The Stars & Stripes has an update on the fight to increase Tricare fees for retired military personnel:
Older retirees like Air Force Master Sgt. Floyd Sears, 81, stand shoulder to shoulder with younger generations of retirees in opposing any of the higher fees being proposed for hard earned Tricare benefits.
But Sears also agrees with many retirees of his own generation that there’s something especially wrong with the Obama administration’s plan to impose a first-ever enrollment fee on 900,000 retirees age 65 and older and their surviving spouses.
The oldest among them entered service in World War II or during the Korean War. Some completed careers with tours in Vietnam. This older generation of retirees truly was promised free health care for life, routinely as they reenlisted, if they would serve at least 20-year careers.
“I was in Strategic Air Command and even heard [SAC Commander] Gen. Curtis E. LeMay say it. The words came right out of his mouth,” Sears recalled from his apartment in the Armed Forces Retirement Home in Gulfport, Miss., where monthly fees charged residents are based on income.
That promise of “free care” is why these retirees fought in federal court and in Congress, aggressively in the 1990s, to have the government acknowledge it and keep it. Even as the court fight was being lost, Congress by 2001 had approved Tricare for Life (TFL), designed to be a cost-free insurance supplement to Medicare for older retirees if they agreed to pay – or in most cases, to continue to pay – their Medicare Part B premiums.
Given that history, Sears and other elderly retirees were surprised to see a new TFL enrollment fee proposed in February as part of multi-prong initiative endorsed by military leaders to slow the growth of health costs.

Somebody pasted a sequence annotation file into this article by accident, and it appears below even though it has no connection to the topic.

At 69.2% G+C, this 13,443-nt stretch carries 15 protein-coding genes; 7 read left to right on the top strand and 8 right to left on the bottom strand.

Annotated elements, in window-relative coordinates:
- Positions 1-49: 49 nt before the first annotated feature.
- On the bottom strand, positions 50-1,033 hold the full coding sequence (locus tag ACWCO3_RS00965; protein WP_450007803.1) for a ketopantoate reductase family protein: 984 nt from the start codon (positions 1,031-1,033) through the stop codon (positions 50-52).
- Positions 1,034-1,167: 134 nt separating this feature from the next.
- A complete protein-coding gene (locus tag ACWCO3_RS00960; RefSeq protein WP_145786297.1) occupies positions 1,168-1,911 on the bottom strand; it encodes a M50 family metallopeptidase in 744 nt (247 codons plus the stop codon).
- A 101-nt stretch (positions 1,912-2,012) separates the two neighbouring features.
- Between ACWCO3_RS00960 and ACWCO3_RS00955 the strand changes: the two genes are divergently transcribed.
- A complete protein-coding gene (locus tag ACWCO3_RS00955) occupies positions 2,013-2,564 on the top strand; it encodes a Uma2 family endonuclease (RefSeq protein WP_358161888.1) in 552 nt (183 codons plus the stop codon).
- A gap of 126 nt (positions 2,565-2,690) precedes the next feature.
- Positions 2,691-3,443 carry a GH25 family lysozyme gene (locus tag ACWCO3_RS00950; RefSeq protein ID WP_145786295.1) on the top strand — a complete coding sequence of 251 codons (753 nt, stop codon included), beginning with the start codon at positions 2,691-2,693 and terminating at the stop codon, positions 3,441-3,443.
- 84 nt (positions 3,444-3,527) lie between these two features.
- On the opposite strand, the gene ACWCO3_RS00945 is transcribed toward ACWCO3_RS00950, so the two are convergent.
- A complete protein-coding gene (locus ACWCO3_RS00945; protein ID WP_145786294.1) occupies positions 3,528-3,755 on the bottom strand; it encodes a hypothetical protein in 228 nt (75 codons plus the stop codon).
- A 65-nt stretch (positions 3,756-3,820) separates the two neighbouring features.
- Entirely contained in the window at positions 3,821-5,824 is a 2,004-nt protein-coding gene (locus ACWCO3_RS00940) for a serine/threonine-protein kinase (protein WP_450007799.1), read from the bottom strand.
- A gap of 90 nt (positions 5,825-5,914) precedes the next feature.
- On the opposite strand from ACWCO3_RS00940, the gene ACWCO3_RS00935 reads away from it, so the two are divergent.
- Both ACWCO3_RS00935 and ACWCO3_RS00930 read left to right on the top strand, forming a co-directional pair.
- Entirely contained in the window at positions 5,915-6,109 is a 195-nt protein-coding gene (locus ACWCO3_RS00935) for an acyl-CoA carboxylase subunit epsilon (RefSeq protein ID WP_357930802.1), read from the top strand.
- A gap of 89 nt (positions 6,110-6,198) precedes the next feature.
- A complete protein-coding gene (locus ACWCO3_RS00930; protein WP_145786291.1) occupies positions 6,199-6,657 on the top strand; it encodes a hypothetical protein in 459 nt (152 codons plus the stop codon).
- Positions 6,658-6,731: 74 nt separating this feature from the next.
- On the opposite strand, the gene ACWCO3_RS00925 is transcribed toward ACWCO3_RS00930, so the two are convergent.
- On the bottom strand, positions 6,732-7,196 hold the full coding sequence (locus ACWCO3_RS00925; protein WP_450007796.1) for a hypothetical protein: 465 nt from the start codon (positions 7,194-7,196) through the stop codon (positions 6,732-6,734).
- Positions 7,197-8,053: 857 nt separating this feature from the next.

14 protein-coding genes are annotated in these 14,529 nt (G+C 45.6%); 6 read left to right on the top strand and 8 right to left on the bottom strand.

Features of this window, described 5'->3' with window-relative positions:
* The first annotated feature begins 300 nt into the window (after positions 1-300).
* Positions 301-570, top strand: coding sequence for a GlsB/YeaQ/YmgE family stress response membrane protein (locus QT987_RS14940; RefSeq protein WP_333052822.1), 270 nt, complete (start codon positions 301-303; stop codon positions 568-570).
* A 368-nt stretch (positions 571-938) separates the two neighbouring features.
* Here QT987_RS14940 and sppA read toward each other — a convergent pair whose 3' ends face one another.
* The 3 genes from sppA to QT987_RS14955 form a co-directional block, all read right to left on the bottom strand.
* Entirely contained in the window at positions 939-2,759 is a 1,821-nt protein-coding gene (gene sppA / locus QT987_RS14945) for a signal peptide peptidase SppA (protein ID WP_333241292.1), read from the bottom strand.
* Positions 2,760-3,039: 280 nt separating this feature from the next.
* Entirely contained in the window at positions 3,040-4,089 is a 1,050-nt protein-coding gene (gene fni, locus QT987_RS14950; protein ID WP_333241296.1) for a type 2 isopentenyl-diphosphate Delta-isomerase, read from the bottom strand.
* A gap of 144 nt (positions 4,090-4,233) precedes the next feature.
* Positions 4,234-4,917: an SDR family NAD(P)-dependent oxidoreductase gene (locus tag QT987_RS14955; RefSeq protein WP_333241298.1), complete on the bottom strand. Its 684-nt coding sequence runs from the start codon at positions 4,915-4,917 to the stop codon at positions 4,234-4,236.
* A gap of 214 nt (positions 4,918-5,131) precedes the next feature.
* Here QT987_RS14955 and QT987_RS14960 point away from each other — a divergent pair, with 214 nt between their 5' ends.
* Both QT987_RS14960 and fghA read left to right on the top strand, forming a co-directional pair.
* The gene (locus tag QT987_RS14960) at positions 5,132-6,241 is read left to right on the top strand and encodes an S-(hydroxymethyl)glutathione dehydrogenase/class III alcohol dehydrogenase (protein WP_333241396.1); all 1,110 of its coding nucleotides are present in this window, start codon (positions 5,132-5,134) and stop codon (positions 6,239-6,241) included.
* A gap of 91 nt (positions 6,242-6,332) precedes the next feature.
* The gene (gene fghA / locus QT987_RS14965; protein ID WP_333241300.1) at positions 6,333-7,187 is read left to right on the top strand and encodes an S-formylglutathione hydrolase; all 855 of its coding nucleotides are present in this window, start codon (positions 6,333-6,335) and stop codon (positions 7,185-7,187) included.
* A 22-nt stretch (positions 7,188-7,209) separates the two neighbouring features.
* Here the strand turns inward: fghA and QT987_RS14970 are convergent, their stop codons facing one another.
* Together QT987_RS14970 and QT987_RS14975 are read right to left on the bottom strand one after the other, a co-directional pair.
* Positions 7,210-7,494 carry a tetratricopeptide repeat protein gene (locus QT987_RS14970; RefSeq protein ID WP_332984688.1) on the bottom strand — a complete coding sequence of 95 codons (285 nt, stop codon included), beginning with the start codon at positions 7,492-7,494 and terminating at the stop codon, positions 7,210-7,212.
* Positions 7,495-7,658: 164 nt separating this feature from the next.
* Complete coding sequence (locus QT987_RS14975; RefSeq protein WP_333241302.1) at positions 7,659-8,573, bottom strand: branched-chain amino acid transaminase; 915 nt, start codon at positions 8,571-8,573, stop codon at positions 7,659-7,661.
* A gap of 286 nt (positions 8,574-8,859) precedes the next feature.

“It’s just a slap in the face,” said Sears who retired in 1971 and receives $1789 a month in military retirement. “It’s an insult, a real insult, that we would get pushed around like that.”
The TLF fee, if Congress were to agree to it, would be “tiered” based on level of retired pay. Retirees who draw less than $22,590 a year in military retired pay would pay $35 to enroll in TFL for the fiscal year beginning Oct. 1. The fee would climb annually to reach $150 by 2016. Thereafter it would be adjusted yearly to keep pace with the percentage rise in nationwide health care costs.
Tier 2 retirees, with retired pay from $22,590 to $45,178 a year, would see an initial fee of $75. That would rise incrementally to reach $300 by 2016. Tier 3 retirees, those with retired pay in excess of $45,178, would pay a $115 next October and $450 a year by 2016. [Stars & Stripes]
You can read more at the link but the sense I get talking to retirees is not so much that they can’t pay the increased Tricare fees, it is that they don’t see anyone else making sacrifices as well to balance the government’s budget and instead see many other people expecting more hand outs. But, maybe I’m wrong so military retirees what do you think about the proposed increased Tricare fees?